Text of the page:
Verb diversity refers to the number of different verbs children understand or say. Verbs can be action words like go, eat, play, or sleep or state words like want, like, or need. Verb diversity is used to estimate the size of a young child’s verb vocabulary and can be assessed with parent report tools or with spontaneous language samples.
On this page, you’ll learn how to assess verb diversity and ways you can help build your child’s verb vocabulary.
Verbs Pave the Way for Language Development (by Lauren Lowry, The Hanen Centre)
This article lists examples of verbs and explains why verbs are an important part of vocabulary development. It summarizes age expectations for verb vocabulary size and growth from 24 to 30 months, based on a research study from the APL. The article also provides tips for helping children learn new verbs and when parents may want to talk to a doctor or a speech-language pathologist, if they are concerned about their child’s vocabulary development.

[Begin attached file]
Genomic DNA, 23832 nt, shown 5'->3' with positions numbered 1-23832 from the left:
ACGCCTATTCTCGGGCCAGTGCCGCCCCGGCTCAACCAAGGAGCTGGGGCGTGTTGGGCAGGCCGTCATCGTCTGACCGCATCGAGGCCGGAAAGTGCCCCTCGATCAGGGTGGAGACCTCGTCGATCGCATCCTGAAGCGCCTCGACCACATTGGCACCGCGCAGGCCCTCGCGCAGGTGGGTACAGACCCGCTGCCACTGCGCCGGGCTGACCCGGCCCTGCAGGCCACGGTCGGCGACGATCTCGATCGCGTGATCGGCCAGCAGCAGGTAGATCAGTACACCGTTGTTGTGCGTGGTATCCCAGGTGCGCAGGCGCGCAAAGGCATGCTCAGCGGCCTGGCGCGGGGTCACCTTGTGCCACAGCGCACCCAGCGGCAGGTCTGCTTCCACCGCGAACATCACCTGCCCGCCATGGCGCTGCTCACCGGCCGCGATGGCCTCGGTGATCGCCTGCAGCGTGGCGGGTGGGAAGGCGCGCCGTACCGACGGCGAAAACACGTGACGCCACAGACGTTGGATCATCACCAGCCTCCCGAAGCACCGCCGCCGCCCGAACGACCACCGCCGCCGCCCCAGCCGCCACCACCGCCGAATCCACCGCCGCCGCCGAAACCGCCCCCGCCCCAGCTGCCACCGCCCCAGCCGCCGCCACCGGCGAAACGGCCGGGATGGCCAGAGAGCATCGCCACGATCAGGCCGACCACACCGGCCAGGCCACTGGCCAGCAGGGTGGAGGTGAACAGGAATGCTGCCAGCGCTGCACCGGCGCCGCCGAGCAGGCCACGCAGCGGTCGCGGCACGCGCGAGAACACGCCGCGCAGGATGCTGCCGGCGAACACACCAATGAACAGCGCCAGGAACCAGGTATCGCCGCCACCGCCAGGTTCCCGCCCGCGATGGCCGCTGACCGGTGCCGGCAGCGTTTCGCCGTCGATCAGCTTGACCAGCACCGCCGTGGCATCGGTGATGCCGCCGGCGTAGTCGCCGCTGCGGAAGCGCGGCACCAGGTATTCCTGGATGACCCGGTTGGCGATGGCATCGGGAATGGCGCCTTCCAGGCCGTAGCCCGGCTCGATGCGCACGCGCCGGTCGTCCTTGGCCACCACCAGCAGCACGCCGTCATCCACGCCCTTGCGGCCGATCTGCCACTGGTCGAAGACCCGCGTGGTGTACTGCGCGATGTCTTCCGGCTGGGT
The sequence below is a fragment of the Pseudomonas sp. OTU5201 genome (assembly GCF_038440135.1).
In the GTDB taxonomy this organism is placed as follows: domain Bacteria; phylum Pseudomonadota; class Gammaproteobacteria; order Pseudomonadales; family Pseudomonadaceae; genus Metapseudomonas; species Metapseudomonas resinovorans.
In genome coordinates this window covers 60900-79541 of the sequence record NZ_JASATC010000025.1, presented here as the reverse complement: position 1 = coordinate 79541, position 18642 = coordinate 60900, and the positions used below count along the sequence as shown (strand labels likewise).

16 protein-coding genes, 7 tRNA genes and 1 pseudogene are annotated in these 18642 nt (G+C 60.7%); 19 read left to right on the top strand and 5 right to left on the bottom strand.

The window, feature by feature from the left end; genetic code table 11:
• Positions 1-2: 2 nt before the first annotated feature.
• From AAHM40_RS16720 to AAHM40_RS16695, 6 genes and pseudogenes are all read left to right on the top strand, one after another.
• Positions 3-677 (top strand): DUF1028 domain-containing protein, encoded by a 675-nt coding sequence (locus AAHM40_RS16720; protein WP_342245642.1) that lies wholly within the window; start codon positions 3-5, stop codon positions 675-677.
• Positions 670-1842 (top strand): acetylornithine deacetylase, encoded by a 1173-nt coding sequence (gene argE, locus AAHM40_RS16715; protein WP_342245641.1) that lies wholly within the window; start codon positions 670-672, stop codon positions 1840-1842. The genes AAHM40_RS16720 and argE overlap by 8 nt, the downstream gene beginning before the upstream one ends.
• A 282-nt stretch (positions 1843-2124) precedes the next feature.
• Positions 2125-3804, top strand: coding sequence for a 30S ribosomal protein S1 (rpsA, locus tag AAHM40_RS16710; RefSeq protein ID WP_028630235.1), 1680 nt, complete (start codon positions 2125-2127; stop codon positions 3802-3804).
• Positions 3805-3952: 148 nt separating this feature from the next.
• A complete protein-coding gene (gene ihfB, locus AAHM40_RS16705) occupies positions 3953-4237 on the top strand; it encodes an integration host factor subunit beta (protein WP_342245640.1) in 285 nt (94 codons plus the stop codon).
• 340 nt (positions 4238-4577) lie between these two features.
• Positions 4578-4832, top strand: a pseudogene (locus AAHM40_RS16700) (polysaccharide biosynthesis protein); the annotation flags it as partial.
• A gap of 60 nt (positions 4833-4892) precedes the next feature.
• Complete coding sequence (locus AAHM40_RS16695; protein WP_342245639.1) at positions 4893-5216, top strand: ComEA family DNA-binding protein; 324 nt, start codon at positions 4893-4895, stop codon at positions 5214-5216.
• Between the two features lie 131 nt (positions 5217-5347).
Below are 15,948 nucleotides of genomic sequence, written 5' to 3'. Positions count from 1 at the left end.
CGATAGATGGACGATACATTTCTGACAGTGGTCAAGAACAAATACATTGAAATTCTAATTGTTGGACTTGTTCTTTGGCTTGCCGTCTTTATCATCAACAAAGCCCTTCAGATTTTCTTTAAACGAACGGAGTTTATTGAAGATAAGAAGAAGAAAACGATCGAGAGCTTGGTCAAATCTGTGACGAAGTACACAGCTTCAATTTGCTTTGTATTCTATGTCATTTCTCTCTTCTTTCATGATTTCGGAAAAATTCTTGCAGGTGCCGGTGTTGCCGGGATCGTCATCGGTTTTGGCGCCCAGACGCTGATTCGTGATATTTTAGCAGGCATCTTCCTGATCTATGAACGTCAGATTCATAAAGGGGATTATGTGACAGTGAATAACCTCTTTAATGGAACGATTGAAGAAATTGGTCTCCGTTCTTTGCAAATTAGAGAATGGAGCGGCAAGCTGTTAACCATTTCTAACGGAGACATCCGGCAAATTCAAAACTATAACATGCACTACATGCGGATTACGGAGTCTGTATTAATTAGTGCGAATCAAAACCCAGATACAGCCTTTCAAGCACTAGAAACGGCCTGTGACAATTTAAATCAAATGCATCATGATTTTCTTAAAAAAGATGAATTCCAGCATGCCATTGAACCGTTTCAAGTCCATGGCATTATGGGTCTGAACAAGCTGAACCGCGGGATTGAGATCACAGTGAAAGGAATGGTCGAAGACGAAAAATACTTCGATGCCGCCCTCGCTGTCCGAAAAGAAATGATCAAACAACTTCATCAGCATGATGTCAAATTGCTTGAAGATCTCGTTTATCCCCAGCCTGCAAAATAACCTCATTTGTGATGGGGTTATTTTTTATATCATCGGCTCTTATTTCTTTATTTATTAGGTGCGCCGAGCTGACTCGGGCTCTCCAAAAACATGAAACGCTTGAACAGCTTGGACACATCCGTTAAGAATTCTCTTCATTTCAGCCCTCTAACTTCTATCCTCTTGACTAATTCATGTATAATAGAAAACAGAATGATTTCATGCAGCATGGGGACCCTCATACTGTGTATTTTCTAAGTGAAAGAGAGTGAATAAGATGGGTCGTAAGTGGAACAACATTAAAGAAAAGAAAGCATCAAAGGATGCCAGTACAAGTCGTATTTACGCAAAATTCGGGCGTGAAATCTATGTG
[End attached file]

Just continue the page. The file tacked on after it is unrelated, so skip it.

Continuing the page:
For more information on verb diversity, see
Hadley, P., Rispoli, M., & Hsu, N. (2016). Toddlers’ verb lexicon diversity and grammatical outcomes. Language, Speech, and Hearing Services in Schools, 47, 44-58. PMID: 26803292